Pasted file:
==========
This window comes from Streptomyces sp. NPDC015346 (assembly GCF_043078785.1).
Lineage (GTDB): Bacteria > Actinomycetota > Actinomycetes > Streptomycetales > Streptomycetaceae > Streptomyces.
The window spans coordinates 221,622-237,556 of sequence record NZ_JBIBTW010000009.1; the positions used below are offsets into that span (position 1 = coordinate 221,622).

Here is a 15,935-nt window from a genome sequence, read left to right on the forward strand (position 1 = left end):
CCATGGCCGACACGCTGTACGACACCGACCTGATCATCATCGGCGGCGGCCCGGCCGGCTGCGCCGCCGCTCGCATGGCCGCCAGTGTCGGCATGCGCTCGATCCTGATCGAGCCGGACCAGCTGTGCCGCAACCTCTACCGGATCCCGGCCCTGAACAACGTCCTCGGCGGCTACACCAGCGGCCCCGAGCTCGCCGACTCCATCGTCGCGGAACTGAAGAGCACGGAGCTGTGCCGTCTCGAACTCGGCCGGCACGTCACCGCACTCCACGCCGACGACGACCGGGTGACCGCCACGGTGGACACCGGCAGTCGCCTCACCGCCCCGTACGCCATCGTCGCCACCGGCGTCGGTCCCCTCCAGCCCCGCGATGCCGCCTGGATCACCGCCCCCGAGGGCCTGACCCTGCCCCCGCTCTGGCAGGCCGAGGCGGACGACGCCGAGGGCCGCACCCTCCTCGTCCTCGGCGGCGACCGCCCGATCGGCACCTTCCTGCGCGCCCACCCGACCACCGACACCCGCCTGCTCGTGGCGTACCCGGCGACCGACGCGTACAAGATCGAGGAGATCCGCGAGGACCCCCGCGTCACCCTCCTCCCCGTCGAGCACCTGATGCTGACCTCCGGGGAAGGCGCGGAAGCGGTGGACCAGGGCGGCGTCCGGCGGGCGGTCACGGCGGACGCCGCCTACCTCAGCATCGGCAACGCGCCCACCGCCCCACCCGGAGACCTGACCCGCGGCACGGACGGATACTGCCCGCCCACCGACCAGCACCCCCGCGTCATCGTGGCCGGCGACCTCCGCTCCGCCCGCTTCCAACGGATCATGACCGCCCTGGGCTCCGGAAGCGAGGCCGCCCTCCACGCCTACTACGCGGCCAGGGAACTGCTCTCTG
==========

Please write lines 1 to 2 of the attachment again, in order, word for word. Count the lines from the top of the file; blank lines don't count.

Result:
This window comes from Streptomyces sp. NPDC015346 (assembly GCF_043078785.1).
Lineage (GTDB): Bacteria > Actinomycetota > Actinomycetes > Streptomycetales > Streptomycetaceae > Streptomyces.